So maybe we shouldn’t be so hard on Lance Armstrong or Ray Lewis, because they might actually be just revealing the bent that we all have. They are the extreme examples of the ancient assumption that Nike is god.

Now I live in West Texas so I should repeat, I love sports, especially football, and I route passionately for my teams as well. But the tale-tale sign that we’ve made a good thing into an idol, is when it cannot produce what it has promised. I wonder what the Monday after the Superbowl is like for the winners? After you’ve bled and sacrificed and given your life toward one goal. I imagine that one of the worst things of worshipping a goal like this is what happens when you achieve it. (As a 5/7 pear shaped person, I obviously wouldn’t know).

Tennis Champion Hana Mandlikova was once asked how she felt about defeating other great Tennis players and she said, “Any big win means that all the suffering, practicing, and traveling are worth it. I feel like I own the world.”

Then they asked her how long that feeling lasts, she replied, “About two minutes.”

Because winning is nice, but victory really isn’t everything.

Nike isn’t Lord, and God is actually on the side of losers.

Something Is Missing #3: The End of The World

End of the World pictureSo tomorrow is the day that the world is supposed to end. For over a thousand years, the Mayans have scheduled every day on their calendar.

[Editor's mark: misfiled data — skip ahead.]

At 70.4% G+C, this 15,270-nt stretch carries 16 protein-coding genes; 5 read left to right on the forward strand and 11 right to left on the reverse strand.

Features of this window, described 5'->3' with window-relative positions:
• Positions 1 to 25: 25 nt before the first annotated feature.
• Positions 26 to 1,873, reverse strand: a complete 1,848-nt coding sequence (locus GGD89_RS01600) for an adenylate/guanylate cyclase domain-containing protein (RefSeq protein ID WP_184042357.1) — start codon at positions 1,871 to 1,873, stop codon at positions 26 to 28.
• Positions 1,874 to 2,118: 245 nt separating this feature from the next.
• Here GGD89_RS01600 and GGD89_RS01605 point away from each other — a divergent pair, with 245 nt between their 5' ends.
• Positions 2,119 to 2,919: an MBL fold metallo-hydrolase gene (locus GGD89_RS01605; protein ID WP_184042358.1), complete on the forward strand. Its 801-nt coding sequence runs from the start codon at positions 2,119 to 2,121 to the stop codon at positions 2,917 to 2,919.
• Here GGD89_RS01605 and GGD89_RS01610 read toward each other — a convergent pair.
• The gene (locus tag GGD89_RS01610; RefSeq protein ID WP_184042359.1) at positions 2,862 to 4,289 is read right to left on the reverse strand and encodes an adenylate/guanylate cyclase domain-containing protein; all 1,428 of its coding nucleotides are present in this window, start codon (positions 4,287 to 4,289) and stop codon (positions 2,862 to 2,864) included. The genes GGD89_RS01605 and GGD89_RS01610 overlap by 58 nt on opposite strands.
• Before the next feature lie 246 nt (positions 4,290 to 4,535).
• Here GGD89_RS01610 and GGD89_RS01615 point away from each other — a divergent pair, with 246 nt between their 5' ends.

And today is the last one.

I remember the first time I heard about this passive-aggressive prediction. It was eerie and freaky, and I totally believed it. I had all these images from the movies I’ve seen about the end of the world flash through my mind. There were volcanoes and lava or earthquakes and asteroids (there’s always an asteroid isn’t there?), and then finally at the last minute Will Smith comes in and saves the world.

Those are the images we’ve been handed for how to think about the end of the world.

And I think they’re wrong.

So it’s Christmas time. And for a lot of us that means shopping and parties and eggnog. But if you’re afraid of the end of the world tomorrow, than I think Christmas can really bless you today. Another word for the Christmas season is Advent. And Advent is just the Latin word for “Coming” It’s the idea that Jesus came into the world, and that he will one day soon come into the world again.

Advent is about the longing that is in every human heart, a desire, an ache that we all share for things to be different, for there to be no more cancer, or school shootings. It’s a hope for the world to be made new.

At the heart of Advent is the recognition that something is missing.

And Christmas reminds us that this something is really a someone.

I’m preaching this Sunday on a text from 1st Peter that has really captured my imagination the past few weeks. I rarely blog about what I’m about to preach on, but since enough people think that the end of the world just might happen tomorrow, I wanted to share a word of hope that might bless you this Christmas.